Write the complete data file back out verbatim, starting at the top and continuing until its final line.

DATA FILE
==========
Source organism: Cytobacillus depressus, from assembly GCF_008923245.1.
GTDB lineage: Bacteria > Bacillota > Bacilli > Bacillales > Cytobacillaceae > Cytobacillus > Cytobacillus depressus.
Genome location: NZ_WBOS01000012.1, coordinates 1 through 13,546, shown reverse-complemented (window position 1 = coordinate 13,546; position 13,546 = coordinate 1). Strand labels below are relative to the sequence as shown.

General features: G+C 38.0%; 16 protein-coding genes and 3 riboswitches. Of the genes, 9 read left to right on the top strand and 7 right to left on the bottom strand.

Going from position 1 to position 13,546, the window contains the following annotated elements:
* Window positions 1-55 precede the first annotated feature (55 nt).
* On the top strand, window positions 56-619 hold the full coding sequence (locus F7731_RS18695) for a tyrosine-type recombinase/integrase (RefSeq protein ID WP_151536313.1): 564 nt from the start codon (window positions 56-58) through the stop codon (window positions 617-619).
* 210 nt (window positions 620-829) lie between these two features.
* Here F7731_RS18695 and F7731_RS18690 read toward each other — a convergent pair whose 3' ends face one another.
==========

Source organism: Cytobacillus depressus, from assembly GCF_008923245.1.
GTDB lineage: Bacteria > Bacillota > Bacilli > Bacillales > Cytobacillaceae > Cytobacillus > Cytobacillus depressus.
Genome location: NZ_WBOS01000012.1, coordinates 1 through 13,546, shown reverse-complemented (window position 1 = coordinate 13,546; position 13,546 = coordinate 1). Strand labels below are relative to the sequence as shown.

General features: G+C 38.0%; 16 protein-coding genes and 3 riboswitches. Of the genes, 9 read left to right on the top strand and 7 right to left on the bottom strand.

Going from position 1 to position 13,546, the window contains the following annotated elements:
* Window positions 1-55 precede the first annotated feature (55 nt).
* On the top strand, window positions 56-619 hold the full coding sequence (locus F7731_RS18695) for a tyrosine-type recombinase/integrase (RefSeq protein ID WP_151536313.1): 564 nt from the start codon (window positions 56-58) through the stop codon (window positions 617-619).
* 210 nt (window positions 620-829) lie between these two features.
* Here F7731_RS18695 and F7731_RS18690 read toward each other — a convergent pair whose 3' ends face one another.